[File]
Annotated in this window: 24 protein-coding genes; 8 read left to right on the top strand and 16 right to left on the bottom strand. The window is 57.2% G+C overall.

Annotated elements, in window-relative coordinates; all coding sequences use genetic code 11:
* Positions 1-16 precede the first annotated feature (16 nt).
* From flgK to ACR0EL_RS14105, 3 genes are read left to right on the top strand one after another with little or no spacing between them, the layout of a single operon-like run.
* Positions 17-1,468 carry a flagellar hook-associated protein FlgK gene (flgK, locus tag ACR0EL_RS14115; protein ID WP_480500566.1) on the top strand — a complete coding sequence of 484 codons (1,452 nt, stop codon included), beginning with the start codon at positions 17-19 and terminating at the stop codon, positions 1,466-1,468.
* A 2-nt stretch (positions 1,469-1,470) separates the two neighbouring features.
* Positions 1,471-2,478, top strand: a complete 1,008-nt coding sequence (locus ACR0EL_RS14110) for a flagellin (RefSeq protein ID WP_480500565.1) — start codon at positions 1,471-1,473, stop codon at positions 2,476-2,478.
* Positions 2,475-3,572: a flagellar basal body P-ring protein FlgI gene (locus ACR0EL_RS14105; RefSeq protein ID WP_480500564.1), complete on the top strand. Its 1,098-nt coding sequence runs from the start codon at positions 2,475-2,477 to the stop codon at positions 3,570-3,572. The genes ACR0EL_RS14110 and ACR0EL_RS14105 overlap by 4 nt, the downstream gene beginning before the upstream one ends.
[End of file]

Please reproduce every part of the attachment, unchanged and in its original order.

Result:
Annotated in this window: 24 protein-coding genes; 8 read left to right on the top strand and 16 right to left on the bottom strand. The window is 57.2% G+C overall.

Annotated elements, in window-relative coordinates; all coding sequences use genetic code 11:
* Positions 1-16 precede the first annotated feature (16 nt).
* From flgK to ACR0EL_RS14105, 3 genes are read left to right on the top strand one after another with little or no spacing between them, the layout of a single operon-like run.
* Positions 17-1,468 carry a flagellar hook-associated protein FlgK gene (flgK, locus tag ACR0EL_RS14115; protein ID WP_480500566.1) on the top strand — a complete coding sequence of 484 codons (1,452 nt, stop codon included), beginning with the start codon at positions 17-19 and terminating at the stop codon, positions 1,466-1,468.
* A 2-nt stretch (positions 1,469-1,470) separates the two neighbouring features.
* Positions 1,471-2,478, top strand: a complete 1,008-nt coding sequence (locus ACR0EL_RS14110) for a flagellin (RefSeq protein ID WP_480500565.1) — start codon at positions 1,471-1,473, stop codon at positions 2,476-2,478.
* Positions 2,475-3,572: a flagellar basal body P-ring protein FlgI gene (locus ACR0EL_RS14105; RefSeq protein ID WP_480500564.1), complete on the top strand. Its 1,098-nt coding sequence runs from the start codon at positions 2,475-2,477 to the stop codon at positions 3,570-3,572. The genes ACR0EL_RS14110 and ACR0EL_RS14105 overlap by 4 nt, the downstream gene beginning before the upstream one ends.